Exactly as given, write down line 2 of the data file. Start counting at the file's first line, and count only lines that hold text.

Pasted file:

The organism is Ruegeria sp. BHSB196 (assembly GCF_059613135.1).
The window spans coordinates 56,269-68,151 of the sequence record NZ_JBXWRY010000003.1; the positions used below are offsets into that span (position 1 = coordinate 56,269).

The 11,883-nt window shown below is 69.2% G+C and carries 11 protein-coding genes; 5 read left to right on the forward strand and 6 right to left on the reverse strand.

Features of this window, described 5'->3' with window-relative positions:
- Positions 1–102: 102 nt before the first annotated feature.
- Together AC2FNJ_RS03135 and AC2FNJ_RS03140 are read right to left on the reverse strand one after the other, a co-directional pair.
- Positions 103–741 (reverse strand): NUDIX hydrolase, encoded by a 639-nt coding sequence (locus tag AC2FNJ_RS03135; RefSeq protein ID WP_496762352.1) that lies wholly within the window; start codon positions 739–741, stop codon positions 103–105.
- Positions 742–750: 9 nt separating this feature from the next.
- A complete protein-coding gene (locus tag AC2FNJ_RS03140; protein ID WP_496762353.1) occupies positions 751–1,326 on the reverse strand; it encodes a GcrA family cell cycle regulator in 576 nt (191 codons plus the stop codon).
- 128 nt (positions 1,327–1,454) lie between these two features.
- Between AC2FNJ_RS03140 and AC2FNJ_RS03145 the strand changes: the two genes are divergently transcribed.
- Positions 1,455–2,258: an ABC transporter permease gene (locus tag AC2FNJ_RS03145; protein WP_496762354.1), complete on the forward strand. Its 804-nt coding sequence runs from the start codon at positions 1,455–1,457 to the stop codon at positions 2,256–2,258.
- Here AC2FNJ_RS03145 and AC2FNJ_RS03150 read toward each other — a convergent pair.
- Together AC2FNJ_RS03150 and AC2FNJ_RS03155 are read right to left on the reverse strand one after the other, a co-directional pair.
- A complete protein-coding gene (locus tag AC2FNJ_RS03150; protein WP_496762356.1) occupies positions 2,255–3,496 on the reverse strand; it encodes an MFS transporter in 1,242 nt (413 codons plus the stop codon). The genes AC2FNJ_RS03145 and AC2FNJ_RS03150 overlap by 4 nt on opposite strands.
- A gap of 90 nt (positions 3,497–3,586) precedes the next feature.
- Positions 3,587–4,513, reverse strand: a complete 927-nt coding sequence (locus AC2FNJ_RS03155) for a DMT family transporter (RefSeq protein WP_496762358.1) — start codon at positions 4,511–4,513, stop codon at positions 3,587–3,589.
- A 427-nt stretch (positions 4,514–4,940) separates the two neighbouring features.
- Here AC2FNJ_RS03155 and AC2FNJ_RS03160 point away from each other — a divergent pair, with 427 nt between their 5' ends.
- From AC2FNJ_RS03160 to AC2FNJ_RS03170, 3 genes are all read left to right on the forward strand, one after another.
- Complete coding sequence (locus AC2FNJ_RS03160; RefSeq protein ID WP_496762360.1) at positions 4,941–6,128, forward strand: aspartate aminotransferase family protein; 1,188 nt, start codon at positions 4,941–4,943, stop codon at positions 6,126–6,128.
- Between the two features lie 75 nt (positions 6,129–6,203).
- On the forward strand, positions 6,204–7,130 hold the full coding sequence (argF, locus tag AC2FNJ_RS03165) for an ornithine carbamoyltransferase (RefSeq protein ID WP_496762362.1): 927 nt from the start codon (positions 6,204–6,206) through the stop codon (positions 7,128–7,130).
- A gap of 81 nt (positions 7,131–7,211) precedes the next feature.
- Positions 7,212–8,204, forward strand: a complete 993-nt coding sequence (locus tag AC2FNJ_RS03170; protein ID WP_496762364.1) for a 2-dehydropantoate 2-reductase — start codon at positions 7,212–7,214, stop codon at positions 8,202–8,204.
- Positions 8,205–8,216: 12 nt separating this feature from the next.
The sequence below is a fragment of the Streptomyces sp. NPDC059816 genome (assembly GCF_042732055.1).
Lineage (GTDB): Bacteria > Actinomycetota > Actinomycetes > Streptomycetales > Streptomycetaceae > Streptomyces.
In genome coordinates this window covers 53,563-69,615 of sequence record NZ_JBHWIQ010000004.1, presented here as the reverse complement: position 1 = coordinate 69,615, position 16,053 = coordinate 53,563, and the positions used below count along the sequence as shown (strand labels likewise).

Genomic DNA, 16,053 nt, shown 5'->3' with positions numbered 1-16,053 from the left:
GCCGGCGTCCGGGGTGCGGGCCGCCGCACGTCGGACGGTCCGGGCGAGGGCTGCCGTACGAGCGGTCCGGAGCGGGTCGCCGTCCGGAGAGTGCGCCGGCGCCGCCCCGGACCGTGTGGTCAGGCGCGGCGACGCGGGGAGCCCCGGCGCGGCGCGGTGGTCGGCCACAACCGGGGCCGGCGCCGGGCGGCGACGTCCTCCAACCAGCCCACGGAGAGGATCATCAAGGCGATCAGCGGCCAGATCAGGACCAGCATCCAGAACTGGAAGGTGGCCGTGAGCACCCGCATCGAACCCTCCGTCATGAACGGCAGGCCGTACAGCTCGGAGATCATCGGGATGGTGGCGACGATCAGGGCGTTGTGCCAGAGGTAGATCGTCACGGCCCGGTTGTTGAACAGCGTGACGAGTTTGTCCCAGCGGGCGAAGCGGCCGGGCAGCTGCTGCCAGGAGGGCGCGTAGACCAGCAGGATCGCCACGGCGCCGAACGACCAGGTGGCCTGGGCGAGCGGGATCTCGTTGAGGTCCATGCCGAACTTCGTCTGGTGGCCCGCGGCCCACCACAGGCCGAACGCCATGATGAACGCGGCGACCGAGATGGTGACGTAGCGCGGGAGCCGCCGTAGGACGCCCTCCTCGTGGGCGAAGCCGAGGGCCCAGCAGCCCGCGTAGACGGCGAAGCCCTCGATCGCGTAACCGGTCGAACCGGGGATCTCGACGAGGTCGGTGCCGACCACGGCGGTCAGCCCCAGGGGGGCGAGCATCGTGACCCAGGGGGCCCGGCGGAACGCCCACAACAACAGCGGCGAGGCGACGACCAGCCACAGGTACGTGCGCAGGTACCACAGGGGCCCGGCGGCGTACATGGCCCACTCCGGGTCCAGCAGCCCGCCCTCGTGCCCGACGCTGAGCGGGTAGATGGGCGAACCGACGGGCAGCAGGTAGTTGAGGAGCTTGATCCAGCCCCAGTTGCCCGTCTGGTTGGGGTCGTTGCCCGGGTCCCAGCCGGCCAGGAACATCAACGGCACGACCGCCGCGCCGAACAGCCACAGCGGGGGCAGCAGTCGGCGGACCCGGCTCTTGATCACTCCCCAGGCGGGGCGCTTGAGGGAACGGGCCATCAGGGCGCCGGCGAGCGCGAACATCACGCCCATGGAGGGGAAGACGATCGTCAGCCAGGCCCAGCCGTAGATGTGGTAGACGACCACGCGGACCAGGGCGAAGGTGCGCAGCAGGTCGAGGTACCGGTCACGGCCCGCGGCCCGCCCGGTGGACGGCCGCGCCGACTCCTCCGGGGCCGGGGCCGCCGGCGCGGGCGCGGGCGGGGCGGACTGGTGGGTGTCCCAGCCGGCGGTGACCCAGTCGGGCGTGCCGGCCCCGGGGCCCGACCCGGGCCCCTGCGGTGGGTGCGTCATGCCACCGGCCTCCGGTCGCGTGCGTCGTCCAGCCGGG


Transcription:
The window spans coordinates 56,269-68,151 of the sequence record NZ_JBXWRY010000003.1; the positions used below are offsets into that span (position 1 = coordinate 56,269).